She always was a tough woman, following my grandfather literally to the ends of the earth. Ethiopia for a stint, Oregon for a longer one, both far from her Southern roots. But the draw of home would eventually bring them back to raise their children where the pecan trees grow thick and heavy laden. In my childish memories her house was always a place of mystery and adventure. Woods and fields, worn paths and hidden animals, coke can shooting and pecan tree climbing. The rooms were full of hidden nooks and crannies, bookshelves overflowing with outdated and fraying paperbacks. It smelled of must and damp, a house well-lived in if not well-cared for. I loved every minute of every day I spent there.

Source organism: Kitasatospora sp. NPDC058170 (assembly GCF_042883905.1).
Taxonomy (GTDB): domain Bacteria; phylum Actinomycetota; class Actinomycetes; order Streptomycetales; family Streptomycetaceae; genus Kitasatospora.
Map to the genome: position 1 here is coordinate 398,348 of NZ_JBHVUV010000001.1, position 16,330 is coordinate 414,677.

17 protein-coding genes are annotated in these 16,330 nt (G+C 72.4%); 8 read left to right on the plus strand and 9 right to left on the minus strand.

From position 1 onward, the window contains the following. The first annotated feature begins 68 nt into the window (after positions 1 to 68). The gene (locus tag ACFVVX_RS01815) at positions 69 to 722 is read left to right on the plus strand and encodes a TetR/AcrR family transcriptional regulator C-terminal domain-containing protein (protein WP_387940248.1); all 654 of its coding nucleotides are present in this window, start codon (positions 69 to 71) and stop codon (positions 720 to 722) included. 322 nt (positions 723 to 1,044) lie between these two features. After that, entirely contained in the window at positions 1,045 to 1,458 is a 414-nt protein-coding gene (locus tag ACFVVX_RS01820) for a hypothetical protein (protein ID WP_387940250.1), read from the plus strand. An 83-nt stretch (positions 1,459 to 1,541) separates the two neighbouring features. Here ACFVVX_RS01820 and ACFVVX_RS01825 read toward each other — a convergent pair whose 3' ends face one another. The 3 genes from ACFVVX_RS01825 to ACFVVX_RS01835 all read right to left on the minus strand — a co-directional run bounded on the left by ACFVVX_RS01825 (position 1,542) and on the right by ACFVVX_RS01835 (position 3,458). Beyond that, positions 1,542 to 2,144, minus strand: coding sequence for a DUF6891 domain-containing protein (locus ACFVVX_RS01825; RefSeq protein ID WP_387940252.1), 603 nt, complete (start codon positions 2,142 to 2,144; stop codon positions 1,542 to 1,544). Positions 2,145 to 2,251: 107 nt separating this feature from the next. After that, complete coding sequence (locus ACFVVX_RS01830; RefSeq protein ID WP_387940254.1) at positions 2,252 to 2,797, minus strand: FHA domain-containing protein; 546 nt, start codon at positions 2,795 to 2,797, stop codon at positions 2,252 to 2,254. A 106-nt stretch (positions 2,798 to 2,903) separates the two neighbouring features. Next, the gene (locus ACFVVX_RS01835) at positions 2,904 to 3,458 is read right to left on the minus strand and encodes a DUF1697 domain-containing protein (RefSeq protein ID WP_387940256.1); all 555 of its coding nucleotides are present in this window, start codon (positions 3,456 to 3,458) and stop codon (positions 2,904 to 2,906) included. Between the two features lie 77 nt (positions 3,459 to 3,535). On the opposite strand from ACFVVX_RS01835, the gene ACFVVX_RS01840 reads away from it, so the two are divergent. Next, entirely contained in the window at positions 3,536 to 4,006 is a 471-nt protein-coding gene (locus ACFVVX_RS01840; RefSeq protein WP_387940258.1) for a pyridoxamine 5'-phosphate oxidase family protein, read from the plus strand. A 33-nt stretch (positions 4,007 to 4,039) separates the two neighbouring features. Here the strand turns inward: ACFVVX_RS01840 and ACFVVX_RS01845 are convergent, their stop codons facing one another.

But most of all I loved being with her. As the years passed I continued to visit her, alone this time. She sold the old place after my grandfather became too frail, both in body and mind, to keep it up and moved in with my aunt and uncle. I would spend weekends with her as often as I could get away from college activities and growing relationships. She would take me shopping at the mall for things she thought I needed, finishing our trips with the cafeteria line at Picadilly. Those years were marked by cafeteria lines. Afterwards I would ask if I could drive her, and now and then she would let me. Mostly she stubbornly refused, a sign of character traits someday to come in my own children.
When those days finally came she was still there, tucking a check into my pocket every time we visited her. For travel expenses or for the children she would say. And I would kiss her soft, wrinkled cheek and bend down to hug her bent body, hoping she could feel my love in the core of her being. Because I loved her, love her, so much.